Rohingya refugee crisis threatens biodiversity of Bangladesh’s Cox’s Bazar

In this Jan. 22, 2018, file photo, Rohingya children and refugees raise their hands and shout that they won't go back to Myanmar during a demonstration at Kutupalong near Cox's Bazar, Bangladesh. Cutting of firewood by Rohingya refugees in Cox's Bazar is putting great stress to the region's biodiversity, according to a report. (AP Photo/Manish Swarup, File)
Updated 03 June 2018

Rohingya refugee crisis threatens biodiversity of Bangladesh’s Cox’s Bazar

  • 2,000 hectares of forestland has disappeared due to refugees cutting trees for firewood
  • Bangladesh government plans to start reforestation once 1,00,000 refugees are shifted to the new island Bhashan Char (Floating island).

DHAKA: Some 2,000 hectares of forestland — equivalent to four football fields — around Cox’s Bazar, Bangladesh, has disappeared due to Rohingya refugees cutting trees for firewood, according to a report by the Inter Sector Coordination Group (ISCG).

It added that 86 percent of drinking-water wells have been contaminated with the E.coli bacteria from fecal matter.

Due to the “extreme level” of deforestation, the area’s biodiversity has been jeopardized, said Saiful Islam, assistant director of the environmental office in Cox’s Bazar.

The government will implement a reforestation plan once 100,000 Rohingya are relocated to Bhashan Char island in the Bay of Bengal, he added. “This relocation process is supposed to start very soon,” he said.

Hosting more than one million Rohingya refugees from Myanmar “has created extraordinary pressure on our resources, as the population of Cox’s Bazar has more than doubled in a short span of time,” Islam added.

Rakibul Amin, country manager for the International Union for Conservation of Nature (IUCN), told Arab News: “Due to deforestation, the biodiversity of Cox’s Bazar is under severe threat.”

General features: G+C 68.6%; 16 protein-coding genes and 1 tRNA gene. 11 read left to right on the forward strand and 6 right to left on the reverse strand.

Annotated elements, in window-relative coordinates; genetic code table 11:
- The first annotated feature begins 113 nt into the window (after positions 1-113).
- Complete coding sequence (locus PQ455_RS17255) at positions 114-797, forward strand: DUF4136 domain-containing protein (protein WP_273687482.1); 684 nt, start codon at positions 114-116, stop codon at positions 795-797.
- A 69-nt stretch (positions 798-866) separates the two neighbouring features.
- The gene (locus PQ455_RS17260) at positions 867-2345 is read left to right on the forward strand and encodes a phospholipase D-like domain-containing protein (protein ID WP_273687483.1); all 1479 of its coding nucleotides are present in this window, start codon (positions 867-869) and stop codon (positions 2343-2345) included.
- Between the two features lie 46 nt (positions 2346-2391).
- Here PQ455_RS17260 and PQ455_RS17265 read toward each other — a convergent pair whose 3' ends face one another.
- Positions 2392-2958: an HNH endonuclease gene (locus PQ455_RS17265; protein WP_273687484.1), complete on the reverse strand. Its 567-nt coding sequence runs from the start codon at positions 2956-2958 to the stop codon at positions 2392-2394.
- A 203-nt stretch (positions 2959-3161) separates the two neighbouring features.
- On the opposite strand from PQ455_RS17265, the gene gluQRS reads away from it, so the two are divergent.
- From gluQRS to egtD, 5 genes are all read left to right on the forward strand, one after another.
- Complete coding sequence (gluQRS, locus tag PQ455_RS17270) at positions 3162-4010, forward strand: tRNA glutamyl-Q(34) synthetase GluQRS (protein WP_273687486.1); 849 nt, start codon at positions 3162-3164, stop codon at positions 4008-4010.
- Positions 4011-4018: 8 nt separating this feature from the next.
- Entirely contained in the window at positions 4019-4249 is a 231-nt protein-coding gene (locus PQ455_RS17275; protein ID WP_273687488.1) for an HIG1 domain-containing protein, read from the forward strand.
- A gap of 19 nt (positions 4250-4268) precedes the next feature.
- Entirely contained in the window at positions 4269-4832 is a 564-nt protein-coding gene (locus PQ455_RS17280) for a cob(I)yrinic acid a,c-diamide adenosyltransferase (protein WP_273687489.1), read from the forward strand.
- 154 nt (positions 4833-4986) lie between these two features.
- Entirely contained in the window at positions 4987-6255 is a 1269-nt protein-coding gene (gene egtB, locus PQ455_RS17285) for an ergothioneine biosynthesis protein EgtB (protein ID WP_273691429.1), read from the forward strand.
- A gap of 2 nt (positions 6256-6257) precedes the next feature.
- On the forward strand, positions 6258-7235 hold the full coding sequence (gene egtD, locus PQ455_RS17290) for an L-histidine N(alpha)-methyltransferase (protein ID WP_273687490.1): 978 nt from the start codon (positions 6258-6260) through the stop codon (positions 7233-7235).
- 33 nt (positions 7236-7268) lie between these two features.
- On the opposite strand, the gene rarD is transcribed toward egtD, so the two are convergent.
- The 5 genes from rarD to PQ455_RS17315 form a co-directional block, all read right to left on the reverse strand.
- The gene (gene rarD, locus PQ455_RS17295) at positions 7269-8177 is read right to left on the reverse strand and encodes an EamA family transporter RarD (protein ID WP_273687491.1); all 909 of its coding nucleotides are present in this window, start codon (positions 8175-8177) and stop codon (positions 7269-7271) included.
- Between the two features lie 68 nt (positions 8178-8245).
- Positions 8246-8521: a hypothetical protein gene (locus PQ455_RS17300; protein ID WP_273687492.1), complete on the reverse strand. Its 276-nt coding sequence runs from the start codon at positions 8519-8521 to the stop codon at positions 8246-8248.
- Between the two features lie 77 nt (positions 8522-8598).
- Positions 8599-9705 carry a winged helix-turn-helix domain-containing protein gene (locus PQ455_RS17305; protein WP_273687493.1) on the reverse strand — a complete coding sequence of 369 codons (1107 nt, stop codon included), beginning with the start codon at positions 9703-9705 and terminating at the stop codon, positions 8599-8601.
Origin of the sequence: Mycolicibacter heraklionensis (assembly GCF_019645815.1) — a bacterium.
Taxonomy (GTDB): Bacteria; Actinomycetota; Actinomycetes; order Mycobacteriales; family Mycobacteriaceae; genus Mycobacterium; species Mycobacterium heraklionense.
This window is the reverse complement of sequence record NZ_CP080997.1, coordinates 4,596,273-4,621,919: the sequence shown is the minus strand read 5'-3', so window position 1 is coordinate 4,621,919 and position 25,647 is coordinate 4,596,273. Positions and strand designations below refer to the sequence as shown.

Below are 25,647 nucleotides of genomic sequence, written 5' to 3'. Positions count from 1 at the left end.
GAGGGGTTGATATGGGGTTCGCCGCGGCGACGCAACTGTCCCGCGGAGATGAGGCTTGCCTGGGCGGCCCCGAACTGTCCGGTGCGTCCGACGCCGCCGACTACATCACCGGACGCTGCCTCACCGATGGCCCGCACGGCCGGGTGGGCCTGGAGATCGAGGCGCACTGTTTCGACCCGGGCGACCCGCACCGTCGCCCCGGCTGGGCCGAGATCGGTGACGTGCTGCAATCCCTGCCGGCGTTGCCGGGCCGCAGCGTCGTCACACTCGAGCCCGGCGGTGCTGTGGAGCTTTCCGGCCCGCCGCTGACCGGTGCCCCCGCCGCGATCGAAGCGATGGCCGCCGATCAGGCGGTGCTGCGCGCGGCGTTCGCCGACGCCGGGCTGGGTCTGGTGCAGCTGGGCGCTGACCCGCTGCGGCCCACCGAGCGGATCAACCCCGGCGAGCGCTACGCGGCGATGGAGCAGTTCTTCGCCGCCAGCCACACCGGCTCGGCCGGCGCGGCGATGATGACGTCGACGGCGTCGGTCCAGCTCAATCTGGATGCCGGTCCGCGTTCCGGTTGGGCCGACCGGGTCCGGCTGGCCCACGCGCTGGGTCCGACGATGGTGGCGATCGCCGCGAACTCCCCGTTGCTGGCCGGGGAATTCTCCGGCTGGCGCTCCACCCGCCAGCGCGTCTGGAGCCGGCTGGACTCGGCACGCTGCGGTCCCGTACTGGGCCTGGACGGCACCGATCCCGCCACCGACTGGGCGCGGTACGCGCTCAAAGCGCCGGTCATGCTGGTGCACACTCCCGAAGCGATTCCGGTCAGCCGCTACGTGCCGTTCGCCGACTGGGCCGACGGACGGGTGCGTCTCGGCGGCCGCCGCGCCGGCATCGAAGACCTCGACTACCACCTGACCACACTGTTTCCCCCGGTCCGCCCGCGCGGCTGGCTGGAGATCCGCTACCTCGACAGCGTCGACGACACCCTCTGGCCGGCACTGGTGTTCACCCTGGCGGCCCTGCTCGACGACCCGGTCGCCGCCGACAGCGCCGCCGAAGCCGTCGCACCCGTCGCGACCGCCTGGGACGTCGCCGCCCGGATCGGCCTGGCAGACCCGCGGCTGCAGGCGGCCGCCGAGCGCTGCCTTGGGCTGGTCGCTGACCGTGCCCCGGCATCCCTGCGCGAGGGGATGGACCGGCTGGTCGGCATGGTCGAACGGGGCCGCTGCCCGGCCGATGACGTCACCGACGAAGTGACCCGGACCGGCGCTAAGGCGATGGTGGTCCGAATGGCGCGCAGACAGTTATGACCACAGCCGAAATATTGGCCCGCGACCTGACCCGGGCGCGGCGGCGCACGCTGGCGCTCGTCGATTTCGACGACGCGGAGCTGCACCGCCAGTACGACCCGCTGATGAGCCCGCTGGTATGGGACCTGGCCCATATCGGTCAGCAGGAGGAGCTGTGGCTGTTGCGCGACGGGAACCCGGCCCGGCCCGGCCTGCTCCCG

He added: “It has destroyed a popular corridor for wild elephants, increasing the number of man-animal encounters.” Some rare wildlife species are at risk due to the deforestation, he said.

Agricultural land near the refugee camps is facing siltation and contamination from fecal matter, according to the ISCG report.

Bishwajit Sen, an environmentalist in Cox’s Bazar, said: “This deforestation has made this coastal district more vulnerable to climate change.”

He added: “We should have done better and systematic management of the environment from the outset of the refugee crisis.”

To reduce dependence on firewood, some aid agencies have started arranging alternative fuel sources, the report said.


Singapore targets opposition party with misinformation law

Updated 8 min 22 sec ago

Singapore targets opposition party with misinformation law

  • The party was asked to correct two Facebook posts and an article related to employment issues
  • The information said many Singaporeans were displaced from white-collar jobs by foreigners

SINGAPORE: Singapore has ordered an opposition party to correct online posts under a controversial law against misinformation, the first time the legislation has been used against a rival party, ahead of elections expected within months.
The Singapore Democratic Party (SDP), one of a host of small opposition parties in the city-state, was ordered to correct two Facebook posts and an article on its website related to employment issues, authorities said in a press release on Saturday.
The Facebook posts claimed that many Singaporeans had been displaced from white-collar jobs by foreign employees, which the authorities said was false.
“These false and misleading statements by the SDP have a singular objective — to stoke fear and anxiety among local PMETs (Professionals, Managers, Executives and Technicians). It is important to set the facts straight so that Singaporeans are not misled,” the government said on its fact-checking site.
Authorities used the measure twice last month, ordering Facebook to put a correction by a post for the first time, and telling an opposition party member to correct a message.
According to the SDP, Google also cited the new regulation, which prohibits adverts seeking to influence public opinion, when it announced a ban on political ads in Singapore this month.
The party said the move would affect its ability to reach out to voters in a country where the mainstream media usually backs the government.
The increased use of the law comes as speculation mounts that elections could be called within months, although a weak opposition is seen as no match for the long-ruling People’s Action Party.
Singapore’s government, which regularly faces criticism for curbing civil liberties, insists the legislation is necessary to stop the spread of damaging falsehoods online.